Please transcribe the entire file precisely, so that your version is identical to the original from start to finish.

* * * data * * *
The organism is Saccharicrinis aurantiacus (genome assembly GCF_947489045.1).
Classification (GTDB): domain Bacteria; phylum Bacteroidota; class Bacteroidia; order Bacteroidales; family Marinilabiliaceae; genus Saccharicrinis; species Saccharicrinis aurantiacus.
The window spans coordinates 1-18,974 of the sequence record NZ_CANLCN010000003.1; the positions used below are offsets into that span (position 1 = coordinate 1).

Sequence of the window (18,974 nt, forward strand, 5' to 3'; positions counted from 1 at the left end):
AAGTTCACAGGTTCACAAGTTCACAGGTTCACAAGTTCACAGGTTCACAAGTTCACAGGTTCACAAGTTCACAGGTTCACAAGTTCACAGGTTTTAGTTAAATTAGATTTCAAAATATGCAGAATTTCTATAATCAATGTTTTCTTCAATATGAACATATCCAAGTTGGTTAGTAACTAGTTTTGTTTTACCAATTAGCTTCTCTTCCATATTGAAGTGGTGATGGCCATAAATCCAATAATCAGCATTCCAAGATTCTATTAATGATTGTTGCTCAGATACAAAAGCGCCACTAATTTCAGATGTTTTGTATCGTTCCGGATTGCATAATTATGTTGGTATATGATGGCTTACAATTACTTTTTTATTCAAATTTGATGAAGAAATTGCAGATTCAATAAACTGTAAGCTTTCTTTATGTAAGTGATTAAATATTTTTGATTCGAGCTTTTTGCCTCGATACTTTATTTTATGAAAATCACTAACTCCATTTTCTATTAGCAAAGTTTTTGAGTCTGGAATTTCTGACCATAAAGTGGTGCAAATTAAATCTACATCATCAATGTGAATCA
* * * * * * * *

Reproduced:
The organism is Saccharicrinis aurantiacus (genome assembly GCF_947489045.1).
Classification (GTDB): domain Bacteria; phylum Bacteroidota; class Bacteroidia; order Bacteroidales; family Marinilabiliaceae; genus Saccharicrinis; species Saccharicrinis aurantiacus.
The window spans coordinates 1-18,974 of the sequence record NZ_CANLCN010000003.1; the positions used below are offsets into that span (position 1 = coordinate 1).

Sequence of the window (18,974 nt, forward strand, 5' to 3'; positions counted from 1 at the left end):
AAGTTCACAGGTTCACAAGTTCACAGGTTCACAAGTTCACAGGTTCACAAGTTCACAGGTTCACAAGTTCACAGGTTCACAAGTTCACAGGTTTTAGTTAAATTAGATTTCAAAATATGCAGAATTTCTATAATCAATGTTTTCTTCAATATGAACATATCCAAGTTGGTTAGTAACTAGTTTTGTTTTACCAATTAGCTTCTCTTCCATATTGAAGTGGTGATGGCCATAAATCCAATAATCAGCATTCCAAGATTCTATTAATGATTGTTGCTCAGATACAAAAGCGCCACTAATTTCAGATGTTTTGTATCGTTCCGGATTGCATAATTATGTTGGTATATGATGGCTTACAATTACTTTTTTATTCAAATTTGATGAAGAAATTGCAGATTCAATAAACTGTAAGCTTTCTTTATGTAAGTGATTAAATATTTTTGATTCGAGCTTTTTGCCTCGATACTTTATTTTATGAAAATCACTAACTCCATTTTCTATTAGCAAAGTTTTTGAGTCTGGAATTTCTGACCATAAAGTGGTGCAAATTAAATCTACATCATCAATGTGAATCA